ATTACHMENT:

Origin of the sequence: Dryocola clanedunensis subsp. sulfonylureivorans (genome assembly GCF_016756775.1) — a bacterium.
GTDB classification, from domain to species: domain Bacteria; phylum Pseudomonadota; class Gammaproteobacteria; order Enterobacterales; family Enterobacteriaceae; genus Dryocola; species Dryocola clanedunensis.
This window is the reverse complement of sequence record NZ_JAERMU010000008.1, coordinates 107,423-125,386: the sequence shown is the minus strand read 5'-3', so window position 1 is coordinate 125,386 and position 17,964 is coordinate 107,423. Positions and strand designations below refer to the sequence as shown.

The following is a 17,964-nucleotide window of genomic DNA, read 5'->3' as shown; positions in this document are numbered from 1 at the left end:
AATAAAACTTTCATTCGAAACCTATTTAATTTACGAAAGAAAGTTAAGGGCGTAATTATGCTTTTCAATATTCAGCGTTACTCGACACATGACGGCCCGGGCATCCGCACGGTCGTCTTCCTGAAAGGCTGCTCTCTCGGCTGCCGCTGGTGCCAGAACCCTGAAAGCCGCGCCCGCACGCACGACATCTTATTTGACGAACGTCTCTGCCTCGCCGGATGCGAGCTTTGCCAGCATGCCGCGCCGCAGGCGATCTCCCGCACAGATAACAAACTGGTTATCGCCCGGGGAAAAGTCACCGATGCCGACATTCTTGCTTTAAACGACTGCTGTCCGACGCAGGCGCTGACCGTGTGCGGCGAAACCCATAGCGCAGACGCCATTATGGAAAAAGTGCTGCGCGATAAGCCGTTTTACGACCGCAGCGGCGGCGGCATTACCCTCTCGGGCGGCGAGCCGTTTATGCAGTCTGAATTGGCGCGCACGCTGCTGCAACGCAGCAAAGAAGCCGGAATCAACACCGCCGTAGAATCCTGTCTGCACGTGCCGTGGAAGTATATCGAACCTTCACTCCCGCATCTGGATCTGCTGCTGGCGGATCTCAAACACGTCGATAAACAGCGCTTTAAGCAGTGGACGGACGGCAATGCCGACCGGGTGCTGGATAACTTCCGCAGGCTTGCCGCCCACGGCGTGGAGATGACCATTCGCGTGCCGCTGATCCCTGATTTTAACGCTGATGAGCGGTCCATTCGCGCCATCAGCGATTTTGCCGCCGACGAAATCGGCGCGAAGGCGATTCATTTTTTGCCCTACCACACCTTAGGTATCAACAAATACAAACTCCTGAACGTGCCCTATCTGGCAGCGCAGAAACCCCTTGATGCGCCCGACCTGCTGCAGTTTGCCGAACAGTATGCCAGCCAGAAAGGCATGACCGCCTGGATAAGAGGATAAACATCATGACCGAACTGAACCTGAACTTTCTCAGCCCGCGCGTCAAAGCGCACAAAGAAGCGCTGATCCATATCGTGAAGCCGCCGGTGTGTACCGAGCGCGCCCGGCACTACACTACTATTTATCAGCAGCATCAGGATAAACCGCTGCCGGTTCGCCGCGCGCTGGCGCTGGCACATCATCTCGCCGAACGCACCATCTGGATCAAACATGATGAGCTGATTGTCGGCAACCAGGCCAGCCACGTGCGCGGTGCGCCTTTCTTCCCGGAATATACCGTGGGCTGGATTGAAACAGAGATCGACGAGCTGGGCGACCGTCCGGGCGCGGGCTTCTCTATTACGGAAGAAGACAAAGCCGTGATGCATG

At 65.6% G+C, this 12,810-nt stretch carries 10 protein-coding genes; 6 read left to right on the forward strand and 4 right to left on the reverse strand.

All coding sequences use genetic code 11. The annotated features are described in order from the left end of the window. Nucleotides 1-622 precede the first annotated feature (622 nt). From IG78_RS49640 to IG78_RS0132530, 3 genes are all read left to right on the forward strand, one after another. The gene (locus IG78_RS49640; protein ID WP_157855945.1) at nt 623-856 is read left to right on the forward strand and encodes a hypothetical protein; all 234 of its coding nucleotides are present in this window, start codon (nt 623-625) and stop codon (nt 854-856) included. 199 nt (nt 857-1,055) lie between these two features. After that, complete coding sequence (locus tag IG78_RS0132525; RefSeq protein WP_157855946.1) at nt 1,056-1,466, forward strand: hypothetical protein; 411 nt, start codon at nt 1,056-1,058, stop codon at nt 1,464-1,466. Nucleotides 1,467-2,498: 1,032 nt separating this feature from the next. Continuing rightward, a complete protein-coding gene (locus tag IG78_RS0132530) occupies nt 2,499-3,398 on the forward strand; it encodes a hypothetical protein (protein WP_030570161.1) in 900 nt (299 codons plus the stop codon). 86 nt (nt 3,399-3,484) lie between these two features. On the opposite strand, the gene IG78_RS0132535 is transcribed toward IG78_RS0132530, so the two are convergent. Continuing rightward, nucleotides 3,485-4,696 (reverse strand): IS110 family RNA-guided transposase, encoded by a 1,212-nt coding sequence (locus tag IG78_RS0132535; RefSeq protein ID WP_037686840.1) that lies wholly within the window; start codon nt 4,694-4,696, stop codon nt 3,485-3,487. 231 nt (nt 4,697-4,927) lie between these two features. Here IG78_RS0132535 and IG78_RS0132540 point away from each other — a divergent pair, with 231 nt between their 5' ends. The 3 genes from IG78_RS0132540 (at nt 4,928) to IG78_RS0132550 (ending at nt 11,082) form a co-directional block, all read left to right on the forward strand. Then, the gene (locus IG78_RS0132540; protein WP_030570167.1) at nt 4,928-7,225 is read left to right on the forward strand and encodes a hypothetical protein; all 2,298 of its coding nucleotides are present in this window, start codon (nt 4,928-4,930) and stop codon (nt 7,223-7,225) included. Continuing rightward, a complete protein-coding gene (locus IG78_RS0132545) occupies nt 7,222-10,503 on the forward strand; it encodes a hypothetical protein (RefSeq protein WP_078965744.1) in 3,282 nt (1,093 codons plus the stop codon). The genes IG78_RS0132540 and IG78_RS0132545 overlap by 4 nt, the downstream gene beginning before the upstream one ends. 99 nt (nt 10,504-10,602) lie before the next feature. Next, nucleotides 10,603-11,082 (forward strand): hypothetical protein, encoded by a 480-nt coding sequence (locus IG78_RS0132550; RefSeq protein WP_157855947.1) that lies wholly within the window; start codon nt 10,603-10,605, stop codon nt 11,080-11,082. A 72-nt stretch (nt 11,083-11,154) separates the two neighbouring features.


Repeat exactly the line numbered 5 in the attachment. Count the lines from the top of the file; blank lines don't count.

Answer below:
AATAAAACTTTCATTCGAAACCTATTTAATTTACGAAAGAAAGTTAAGGGCGTAATTATGCTTTTCAATATTCAGCGTTACTCGACACATGACGGCCCGGGCATCCGCACGGTCGTCTTCCTGAAAGGCTGCTCTCTCGGCTGCCGCTGGTGCCAGAACCCTGAAAGCCGCGCCCGCACGCACGACATCTTATTTGACGAACGTCTCTGCCTCGCCGGATGCGAGCTTTGCCAGCATGCCGCGCCGCAGGCGATCTCCCGCACAGATAACAAACTGGTTATCGCCCGGGGAAAAGTCACCGATGCCGACATTCTTGCTTTAAACGACTGCTGTCCGACGCAGGCGCTGACCGTGTGCGGCGAAACCCATAGCGCAGACGCCATTATGGAAAAAGTGCTGCGCGATAAGCCGTTTTACGACCGCAGCGGCGGCGGCATTACCCTCTCGGGCGGCGAGCCGTTTATGCAGTCTGAATTGGCGCGCACGCTGCTGCAACGCAGCAAAGAAGCCGGAATCAACACCGCCGTAGAATCCTGTCTGCACGTGCCGTGGAAGTATATCGAACCTTCACTCCCGCATCTGGATCTGCTGCTGGCGGATCTCAAACACGTCGATAAACAGCGCTTTAAGCAGTGGACGGACGGCAATGCCGACCGGGTGCTGGATAACTTCCGCAGGCTTGCCGCCCACGGCGTGGAGATGACCATTCGCGTGCCGCTGATCCCTGATTTTAACGCTGATGAGCGGTCCATTCGCGCCATCAGCGATTTTGCCGCCGACGAAATCGGCGCGAAGGCGATTCATTTTTTGCCCTACCACACCTTAGGTATCAACAAATACAAACTCCTGAACGTGCCCTATCTGGCAGCGCAGAAACCCCTTGATGCGCCCGACCTGCTGCAGTTTGCCGAACAGTATGCCAGCCAGAAAGGCATGACCGCCTGGATAAGAGGATAAACATCATGACCGAACTGAACCTGAACTTTCTCAGCCCGCGCGTCAAAGCGCACAAAGAAGCGCTGATCCATATCGTGAAGCCGCCGGTGTGTACCGAGCGCGCCCGGCACTACACTACTATTTATCAGCAGCATCAGGATAAACCGCTGCCGGTTCGCCGCGCGCTGGCGCTGGCACATCATCTCGCCGAACGCACCATCTGGATCAAACATGATGAGCTGATTGTCGGCAACCAGGCCAGCCACGTGCGCGGTGCGCCTTTCTTCCCGGAATATACCGTGGGCTGGATTGAAACAGAGATCGACGAGCTGGGCGACCGTCCGGGCGCGGGCTTCTCTATTACGGAAGAAGACAAAGCCGTGATGCATG